Yesterday's post was big, and ties directly in to this one. Today I'm going to describe the actual logline contents themselves, along with an explanation for the entry (when needed).
First, it's important to realize that we're logging each event in two places. There's a local log file kept on each node, and a log kept on the main sensor node. This is both for backup, but primarily to allow for higher resolution sensor logs to be kept locally, and automatically purged as they age. Keeping dozens of nodes' high resolution data for weeks to months is going to get prohibitively expensive in terms of network bandwidth and memory.
For the most part, the logs on the sensor node are similar to the logs sent to the main logging node. This is because the process is essentially the same. The sensor node is constantly polling sensors, and either kicking out a log line when it detects an alert, or when it reaches a timing threshold (a minute since the last report, five minutes since the last report, etc).
Each sensor is it's own programmatic construct (object), that reports to another programmatic construct (object), the Node. The sensor object decides when the conditions are right for it to report, and then it hands it's data to the Node. The Node takes the sensor data (typically the name of the sensor board, sensor type, sensor value), and passes it to the Node. The Node takes this sensor data and packages it with Node specific data (Node Name, IP), and also appends the send time. All of this data is packaged in a Python Dictionary, which is ultimately Pickled (cPickled, to be precise) before it is both saved locally, and sent over the network to the logging Node.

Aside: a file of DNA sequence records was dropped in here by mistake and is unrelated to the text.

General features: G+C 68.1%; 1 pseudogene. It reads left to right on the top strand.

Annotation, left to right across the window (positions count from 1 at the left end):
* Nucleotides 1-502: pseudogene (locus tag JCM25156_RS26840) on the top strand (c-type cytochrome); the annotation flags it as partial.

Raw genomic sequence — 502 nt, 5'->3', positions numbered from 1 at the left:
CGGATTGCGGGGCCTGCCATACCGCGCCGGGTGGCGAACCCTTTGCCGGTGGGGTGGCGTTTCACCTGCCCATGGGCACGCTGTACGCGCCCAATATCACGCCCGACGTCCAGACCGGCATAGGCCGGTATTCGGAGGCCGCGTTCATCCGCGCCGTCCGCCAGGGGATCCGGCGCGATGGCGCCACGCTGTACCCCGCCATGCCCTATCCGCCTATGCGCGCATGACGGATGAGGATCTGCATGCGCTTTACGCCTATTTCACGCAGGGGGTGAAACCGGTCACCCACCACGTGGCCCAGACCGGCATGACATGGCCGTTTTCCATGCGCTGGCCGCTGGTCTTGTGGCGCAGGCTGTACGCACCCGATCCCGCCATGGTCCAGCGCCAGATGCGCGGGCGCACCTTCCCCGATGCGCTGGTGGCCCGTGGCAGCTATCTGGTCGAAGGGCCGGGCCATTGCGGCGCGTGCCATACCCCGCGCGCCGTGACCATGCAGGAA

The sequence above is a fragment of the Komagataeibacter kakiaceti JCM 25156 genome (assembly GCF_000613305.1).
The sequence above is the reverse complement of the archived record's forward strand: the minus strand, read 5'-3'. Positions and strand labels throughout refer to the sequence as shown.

Once the message is received at the logging Node, the message is unPickled, and the receipt time is appended. This is done so that time in transit can be (possibly) measured. This may give an indication of network performance issues down the line (and the logging node could create a sensor looking at this data).
Since the loglines are stored as Python dictionaries, parsing them is pretty quick. I've already written some commands that can be used recursively to pull a sub-set of the logs, and create a pseudo-log that can then be re-parsed for a different criteria (Show me all loglines from yesterday that contained temps).
Times are recorded in epoch time because that is MUCH simpler to deal with when programming. Python makes it very easy to put in an epoch time and spit out a human readable format.
Because the logging protocol uses Python dictionaries, with all of that flexibility, I can log all kinds of events. When a Node is booting up, it is logging the boot-up process, including configuration and connectivity. When the system is "finalized", we'll be able to write a log parsing file that re-creates configuration files, or even archives them automatically when a change is noted in the configuration. This feature will really help novice users when they are building their own system. Make a change and it breaks things, execute a couple of simple commands, and the system automagically reverts back to a working version.
During boot-up, the system is checking the I2C bus, and logging active I2C addresses that it finds. This is another nice feature that will help users get their sensor network up and running. It's not a big issue, but for a newbie, every little obstacle seems like a massive hurdle.
I'm working on bringing on my other project, a Raspberry Pi MAC/IP monitor, over to this project. The goal of that project was to detect and later classify when new systems came on to the network. I'm hoping that I can leverage this as a "presence" sensor, and detect when cellphones are in the residence/sensor net. The next effort, on that part of the project, is to get a network sensor node up and operational, and then have it report back to the main logging system using the already developed Node architecture. Eventually I'd like to be able to detect when Bluetooth devices are in range of nodes, but that's been fraught with difficulty.